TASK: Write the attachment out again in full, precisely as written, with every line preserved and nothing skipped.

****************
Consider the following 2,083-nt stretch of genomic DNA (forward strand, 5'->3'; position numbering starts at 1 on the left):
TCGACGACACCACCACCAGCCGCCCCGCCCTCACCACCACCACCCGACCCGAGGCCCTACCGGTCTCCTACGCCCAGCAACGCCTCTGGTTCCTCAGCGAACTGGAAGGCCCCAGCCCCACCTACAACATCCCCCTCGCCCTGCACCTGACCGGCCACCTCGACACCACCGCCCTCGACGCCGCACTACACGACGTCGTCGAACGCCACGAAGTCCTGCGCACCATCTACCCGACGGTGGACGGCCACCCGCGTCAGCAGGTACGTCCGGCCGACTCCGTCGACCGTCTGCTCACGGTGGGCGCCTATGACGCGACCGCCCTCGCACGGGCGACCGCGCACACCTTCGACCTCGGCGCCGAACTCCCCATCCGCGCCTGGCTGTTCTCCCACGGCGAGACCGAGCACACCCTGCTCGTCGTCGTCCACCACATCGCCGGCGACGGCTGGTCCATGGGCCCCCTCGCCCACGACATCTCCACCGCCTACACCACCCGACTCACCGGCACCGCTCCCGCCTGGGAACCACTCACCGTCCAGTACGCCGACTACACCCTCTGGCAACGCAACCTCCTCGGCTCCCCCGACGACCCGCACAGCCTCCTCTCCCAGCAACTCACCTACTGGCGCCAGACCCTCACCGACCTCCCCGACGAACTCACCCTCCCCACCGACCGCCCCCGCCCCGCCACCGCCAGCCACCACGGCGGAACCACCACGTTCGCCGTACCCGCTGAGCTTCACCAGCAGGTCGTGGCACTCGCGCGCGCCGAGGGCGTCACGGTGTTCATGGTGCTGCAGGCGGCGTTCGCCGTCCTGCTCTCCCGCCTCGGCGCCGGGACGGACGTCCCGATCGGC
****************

Consider the following 2,083-nt stretch of genomic DNA (forward strand, 5'->3'; position numbering starts at 1 on the left):
TCGACGACACCACCACCAGCCGCCCCGCCCTCACCACCACCACCCGACCCGAGGCCCTACCGGTCTCCTACGCCCAGCAACGCCTCTGGTTCCTCAGCGAACTGGAAGGCCCCAGCCCCACCTACAACATCCCCCTCGCCCTGCACCTGACCGGCCACCTCGACACCACCGCCCTCGACGCCGCACTACACGACGTCGTCGAACGCCACGAAGTCCTGCGCACCATCTACCCGACGGTGGACGGCCACCCGCGTCAGCAGGTACGTCCGGCCGACTCCGTCGACCGTCTGCTCACGGTGGGCGCCTATGACGCGACCGCCCTCGCACGGGCGACCGCGCACACCTTCGACCTCGGCGCCGAACTCCCCATCCGCGCCTGGCTGTTCTCCCACGGCGAGACCGAGCACACCCTGCTCGTCGTCGTCCACCACATCGCCGGCGACGGCTGGTCCATGGGCCCCCTCGCCCACGACATCTCCACCGCCTACACCACCCGACTCACCGGCACCGCTCCCGCCTGGGAACCACTCACCGTCCAGTACGCCGACTACACCCTCTGGCAACGCAACCTCCTCGGCTCCCCCGACGACCCGCACAGCCTCCTCTCCCAGCAACTCACCTACTGGCGCCAGACCCTCACCGACCTCCCCGACGAACTCACCCTCCCCACCGACCGCCCCCGCCCCGCCACCGCCAGCCACCACGGCGGAACCACCACGTTCGCCGTACCCGCTGAGCTTCACCAGCAGGTCGTGGCACTCGCGCGCGCCGAGGGCGTCACGGTGTTCATGGTGCTGCAGGCGGCGTTCGCCGTCCTGCTCTCCCGCCTCGGCGCCGGGACGGACGTCCCGATCGGC